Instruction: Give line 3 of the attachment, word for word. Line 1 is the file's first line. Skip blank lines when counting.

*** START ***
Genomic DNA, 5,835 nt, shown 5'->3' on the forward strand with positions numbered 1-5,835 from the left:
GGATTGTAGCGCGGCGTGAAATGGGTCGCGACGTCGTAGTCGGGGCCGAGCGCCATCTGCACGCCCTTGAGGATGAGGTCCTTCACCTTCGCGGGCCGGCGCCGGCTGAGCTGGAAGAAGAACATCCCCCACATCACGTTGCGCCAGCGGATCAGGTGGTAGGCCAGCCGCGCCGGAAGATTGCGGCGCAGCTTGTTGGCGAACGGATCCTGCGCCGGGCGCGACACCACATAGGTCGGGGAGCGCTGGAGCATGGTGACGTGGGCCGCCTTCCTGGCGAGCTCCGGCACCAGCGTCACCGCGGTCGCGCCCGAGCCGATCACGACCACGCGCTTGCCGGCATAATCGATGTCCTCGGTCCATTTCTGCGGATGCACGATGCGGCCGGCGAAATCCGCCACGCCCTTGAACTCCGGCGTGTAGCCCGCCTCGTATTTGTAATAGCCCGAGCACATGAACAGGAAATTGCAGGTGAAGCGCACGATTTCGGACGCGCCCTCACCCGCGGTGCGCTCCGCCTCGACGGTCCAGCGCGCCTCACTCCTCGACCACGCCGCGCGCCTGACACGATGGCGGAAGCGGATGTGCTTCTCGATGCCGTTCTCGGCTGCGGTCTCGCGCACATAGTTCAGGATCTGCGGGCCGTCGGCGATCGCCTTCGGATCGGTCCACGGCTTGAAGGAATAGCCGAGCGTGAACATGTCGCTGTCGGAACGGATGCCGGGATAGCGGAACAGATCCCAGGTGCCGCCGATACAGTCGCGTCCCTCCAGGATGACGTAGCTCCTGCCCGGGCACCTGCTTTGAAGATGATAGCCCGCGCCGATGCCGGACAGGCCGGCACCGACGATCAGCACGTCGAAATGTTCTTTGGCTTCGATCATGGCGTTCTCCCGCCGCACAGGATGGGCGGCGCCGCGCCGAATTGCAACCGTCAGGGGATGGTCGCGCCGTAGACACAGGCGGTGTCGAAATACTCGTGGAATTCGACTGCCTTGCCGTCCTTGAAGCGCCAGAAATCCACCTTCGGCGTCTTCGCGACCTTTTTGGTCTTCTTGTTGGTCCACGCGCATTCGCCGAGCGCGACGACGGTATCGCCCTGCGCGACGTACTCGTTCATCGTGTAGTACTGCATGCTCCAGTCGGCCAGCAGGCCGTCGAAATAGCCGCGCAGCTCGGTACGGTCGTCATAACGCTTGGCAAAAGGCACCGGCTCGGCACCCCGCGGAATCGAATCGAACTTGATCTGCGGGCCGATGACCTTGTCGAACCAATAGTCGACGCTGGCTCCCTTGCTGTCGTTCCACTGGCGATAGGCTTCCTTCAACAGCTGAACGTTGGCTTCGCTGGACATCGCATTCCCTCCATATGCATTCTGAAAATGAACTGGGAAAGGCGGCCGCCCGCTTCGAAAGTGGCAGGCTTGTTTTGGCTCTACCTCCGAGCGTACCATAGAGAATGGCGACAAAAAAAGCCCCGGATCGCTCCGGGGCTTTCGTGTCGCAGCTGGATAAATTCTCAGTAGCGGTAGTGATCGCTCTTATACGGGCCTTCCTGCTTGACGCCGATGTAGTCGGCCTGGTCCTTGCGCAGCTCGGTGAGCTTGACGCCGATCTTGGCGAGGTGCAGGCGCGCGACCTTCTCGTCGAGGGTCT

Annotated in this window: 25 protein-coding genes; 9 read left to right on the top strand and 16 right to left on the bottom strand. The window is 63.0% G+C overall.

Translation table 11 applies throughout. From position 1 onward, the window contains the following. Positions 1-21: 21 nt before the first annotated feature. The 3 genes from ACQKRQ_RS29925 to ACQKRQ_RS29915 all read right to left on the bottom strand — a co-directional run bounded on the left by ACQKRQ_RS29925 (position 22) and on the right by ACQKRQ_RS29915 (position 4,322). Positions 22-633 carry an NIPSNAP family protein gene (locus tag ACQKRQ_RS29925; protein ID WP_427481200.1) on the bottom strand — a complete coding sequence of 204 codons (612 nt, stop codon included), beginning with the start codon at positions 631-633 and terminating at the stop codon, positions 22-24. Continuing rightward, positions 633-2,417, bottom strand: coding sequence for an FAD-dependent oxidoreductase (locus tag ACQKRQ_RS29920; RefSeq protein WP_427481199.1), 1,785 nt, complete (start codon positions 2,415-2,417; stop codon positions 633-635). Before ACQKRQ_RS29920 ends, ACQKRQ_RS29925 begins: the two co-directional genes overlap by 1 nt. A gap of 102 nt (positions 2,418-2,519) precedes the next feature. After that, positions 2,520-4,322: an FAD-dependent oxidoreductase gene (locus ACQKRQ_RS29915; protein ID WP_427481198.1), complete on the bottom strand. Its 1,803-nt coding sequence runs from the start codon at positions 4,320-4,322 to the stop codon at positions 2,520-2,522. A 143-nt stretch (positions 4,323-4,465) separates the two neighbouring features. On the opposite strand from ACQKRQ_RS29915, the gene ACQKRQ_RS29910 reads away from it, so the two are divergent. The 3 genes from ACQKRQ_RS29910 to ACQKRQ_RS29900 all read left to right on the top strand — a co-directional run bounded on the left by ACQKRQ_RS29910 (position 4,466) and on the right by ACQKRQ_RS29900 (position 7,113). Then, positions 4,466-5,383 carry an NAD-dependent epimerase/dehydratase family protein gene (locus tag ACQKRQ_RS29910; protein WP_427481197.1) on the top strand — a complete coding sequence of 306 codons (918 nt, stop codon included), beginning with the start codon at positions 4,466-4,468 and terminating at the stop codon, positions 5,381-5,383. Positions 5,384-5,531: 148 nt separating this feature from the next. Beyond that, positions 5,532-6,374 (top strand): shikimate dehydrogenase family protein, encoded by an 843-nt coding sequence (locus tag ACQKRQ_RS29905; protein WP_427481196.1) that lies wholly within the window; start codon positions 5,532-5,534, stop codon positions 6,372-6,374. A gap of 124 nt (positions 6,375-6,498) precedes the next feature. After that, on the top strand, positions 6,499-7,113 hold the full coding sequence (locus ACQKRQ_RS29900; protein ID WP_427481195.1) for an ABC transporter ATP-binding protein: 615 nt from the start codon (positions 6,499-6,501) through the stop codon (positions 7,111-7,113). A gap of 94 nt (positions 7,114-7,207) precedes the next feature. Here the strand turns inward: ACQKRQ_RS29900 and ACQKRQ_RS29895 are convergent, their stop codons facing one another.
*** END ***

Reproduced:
Annotated in this window: 25 protein-coding genes; 9 read left to right on the top strand and 16 right to left on the bottom strand. The window is 63.0% G+C overall.